Do you understand ptr2void's three points? If you do not, then you should ask for an explanation. In programming, we use words that mean specific things and the meaning of which every programmer learns and uses. On Wikipedia
, I can see that Greeks use a native Greek word for "pointer" (that link is to the Greek Wikipedia article on pointers), but I do not know whether the other terms are borrowed or native, such as "dereference" or "allocate".
Originally Posted by ptr2void
1. dereferencing an unallocated pointer
Memory is not an abstract concept, but rather actual hardware that you hold in your hand. It is organized as a block of locations, each able to contain 8 bits of data, a byte. Many kinds of data can be stored in memory, including your program's variables and the stack, which is where a function's local variables are stored (along with the function's arguments, the function's return value location, and information for how to access that data and how to return from the function). Every single location has a unique memory address which can be used to access it (ie, read from and write to that location). Most data requires more than one byte, so those values use multiple sequential bytes. Also, arrays consist of as many sequential bytes as are needed to contain its elements.
A pointer is a memory address. A pointer has to point to something. When you declare a pointer variable inside a function, then it contains whatever value was already in memory, which we call garbage
-- that is true of all local variables -- and when you declare the pointer outside a function (ie, as a global) then it is initialized to zero (NULL) -- which is also true of all global variables.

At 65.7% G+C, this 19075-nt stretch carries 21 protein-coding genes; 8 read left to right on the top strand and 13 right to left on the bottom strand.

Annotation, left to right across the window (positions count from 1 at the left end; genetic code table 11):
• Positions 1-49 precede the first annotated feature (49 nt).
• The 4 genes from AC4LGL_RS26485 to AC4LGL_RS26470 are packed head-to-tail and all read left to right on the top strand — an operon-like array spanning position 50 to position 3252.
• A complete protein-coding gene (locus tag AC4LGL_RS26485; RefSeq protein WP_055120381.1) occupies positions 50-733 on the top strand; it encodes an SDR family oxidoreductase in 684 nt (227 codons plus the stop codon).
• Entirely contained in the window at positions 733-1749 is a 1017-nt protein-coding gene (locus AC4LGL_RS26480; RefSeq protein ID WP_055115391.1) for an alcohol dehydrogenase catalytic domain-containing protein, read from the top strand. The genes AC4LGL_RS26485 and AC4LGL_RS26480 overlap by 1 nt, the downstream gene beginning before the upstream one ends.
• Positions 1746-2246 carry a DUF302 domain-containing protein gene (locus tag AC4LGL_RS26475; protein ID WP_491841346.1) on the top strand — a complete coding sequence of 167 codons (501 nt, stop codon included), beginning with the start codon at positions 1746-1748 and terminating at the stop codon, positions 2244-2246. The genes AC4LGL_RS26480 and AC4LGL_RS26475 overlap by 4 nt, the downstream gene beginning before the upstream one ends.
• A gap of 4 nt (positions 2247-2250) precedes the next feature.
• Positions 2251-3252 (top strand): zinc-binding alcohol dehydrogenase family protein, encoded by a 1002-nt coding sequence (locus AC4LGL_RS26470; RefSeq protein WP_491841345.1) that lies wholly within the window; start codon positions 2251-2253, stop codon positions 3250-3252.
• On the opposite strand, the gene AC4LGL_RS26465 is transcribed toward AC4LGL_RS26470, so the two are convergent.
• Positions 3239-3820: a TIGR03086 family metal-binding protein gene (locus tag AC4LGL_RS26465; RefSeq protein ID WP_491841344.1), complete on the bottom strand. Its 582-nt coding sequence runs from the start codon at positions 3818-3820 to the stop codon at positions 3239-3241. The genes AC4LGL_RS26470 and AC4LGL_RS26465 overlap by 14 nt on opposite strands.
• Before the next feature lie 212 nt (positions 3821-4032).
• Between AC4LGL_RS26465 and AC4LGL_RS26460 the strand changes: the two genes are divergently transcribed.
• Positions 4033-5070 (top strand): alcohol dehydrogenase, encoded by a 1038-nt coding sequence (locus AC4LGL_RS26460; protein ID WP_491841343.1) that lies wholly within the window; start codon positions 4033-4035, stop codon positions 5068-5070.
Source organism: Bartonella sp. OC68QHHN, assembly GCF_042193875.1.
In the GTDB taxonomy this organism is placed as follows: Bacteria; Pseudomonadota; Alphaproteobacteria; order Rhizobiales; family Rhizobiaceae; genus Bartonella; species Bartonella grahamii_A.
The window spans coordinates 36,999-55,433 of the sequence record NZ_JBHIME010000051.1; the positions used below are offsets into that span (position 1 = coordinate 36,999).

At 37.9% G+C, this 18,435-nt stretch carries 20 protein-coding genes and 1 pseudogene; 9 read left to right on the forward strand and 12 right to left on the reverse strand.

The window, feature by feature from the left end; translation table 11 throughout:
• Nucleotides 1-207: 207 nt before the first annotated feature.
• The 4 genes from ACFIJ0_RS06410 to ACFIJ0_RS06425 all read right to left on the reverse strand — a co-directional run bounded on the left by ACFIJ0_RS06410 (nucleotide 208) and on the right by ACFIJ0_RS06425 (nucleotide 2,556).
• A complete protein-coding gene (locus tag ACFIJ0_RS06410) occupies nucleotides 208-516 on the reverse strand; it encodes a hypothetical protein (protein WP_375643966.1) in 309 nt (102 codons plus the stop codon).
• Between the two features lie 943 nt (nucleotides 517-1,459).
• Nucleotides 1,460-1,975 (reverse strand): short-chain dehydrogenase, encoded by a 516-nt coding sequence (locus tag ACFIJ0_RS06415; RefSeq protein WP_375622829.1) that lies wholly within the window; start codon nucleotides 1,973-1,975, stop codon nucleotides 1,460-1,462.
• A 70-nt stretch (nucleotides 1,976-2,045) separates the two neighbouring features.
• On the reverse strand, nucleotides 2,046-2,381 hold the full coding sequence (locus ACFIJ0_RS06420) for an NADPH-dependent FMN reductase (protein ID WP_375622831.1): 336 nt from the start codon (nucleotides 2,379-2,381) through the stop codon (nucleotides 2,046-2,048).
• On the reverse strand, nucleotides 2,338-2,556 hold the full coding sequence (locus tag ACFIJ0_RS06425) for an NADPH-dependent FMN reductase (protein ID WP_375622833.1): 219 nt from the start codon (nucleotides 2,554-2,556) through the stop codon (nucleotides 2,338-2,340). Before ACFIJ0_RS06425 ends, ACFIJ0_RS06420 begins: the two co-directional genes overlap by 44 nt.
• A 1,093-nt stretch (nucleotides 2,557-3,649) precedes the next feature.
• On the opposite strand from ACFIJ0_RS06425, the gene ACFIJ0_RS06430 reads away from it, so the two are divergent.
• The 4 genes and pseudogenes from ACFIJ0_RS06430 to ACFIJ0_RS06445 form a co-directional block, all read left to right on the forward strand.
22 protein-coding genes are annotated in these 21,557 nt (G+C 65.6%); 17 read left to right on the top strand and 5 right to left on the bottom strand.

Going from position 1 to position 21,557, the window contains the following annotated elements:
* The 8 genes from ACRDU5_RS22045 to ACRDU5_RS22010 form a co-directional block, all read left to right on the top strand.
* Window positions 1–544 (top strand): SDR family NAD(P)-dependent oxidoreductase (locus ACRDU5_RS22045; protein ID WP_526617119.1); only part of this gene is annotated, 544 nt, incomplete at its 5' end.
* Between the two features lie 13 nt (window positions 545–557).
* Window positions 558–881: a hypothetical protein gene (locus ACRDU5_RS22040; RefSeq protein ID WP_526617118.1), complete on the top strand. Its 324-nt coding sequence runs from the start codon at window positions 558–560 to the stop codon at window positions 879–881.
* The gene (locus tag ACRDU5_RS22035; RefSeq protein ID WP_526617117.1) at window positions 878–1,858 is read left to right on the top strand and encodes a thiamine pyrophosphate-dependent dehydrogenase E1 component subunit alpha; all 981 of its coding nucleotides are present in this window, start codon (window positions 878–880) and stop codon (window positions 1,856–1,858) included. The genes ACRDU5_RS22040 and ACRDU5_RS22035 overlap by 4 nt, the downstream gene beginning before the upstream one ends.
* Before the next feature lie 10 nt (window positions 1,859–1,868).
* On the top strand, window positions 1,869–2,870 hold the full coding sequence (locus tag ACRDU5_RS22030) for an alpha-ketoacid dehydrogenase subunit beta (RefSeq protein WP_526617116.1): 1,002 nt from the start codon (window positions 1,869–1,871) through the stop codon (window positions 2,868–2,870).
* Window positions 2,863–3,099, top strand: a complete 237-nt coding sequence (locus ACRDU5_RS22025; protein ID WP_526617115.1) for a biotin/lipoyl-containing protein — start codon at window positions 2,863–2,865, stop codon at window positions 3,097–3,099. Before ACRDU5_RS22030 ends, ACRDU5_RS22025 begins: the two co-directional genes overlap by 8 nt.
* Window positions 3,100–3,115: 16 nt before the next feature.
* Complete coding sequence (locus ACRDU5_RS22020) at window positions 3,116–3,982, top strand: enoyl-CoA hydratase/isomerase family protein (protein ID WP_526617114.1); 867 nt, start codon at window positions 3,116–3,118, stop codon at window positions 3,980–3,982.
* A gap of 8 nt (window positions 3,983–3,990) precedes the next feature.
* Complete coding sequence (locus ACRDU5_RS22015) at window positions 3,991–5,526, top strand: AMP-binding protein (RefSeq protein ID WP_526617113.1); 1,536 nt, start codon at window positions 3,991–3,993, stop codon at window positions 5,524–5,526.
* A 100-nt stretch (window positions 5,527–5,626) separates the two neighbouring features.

If you do not initialize a pointer, then it could point anywhere (or to location zero if it's a global). Your program is only one of a large number of programs loaded into memory at the same time and running concurrently. The operating system gives each program its own memory space to use and which contains the program's executable code, stack, variables, and heap (a special memory segment; see below). The operating system does not allow your program to access anybody else's memory space and will terminate your program when it tries, usually reporting a "access" or "segmentation fault" (AKA "segfault") run-time error. If your uninitialized pointer contains garbage, then the probability is high that it will try to access memory that you do not have access to. If it's NULL, then it's guaranteed to try to access memory belonging to the operating system. Both cases will result in your program's immediate termination -- it will "crash". If your garbage pointer just happens to point inside your own memory space, then it will most likely point to code, the stack, or your global variables, such that writing to those locations will corrupt your program and result in it producing expected (and very wrong) output or even to fail to execute (cause it to crash).
Never use a pointer until you have pointed it somewhere; ie, you must initialize it first to a valid address that it can use.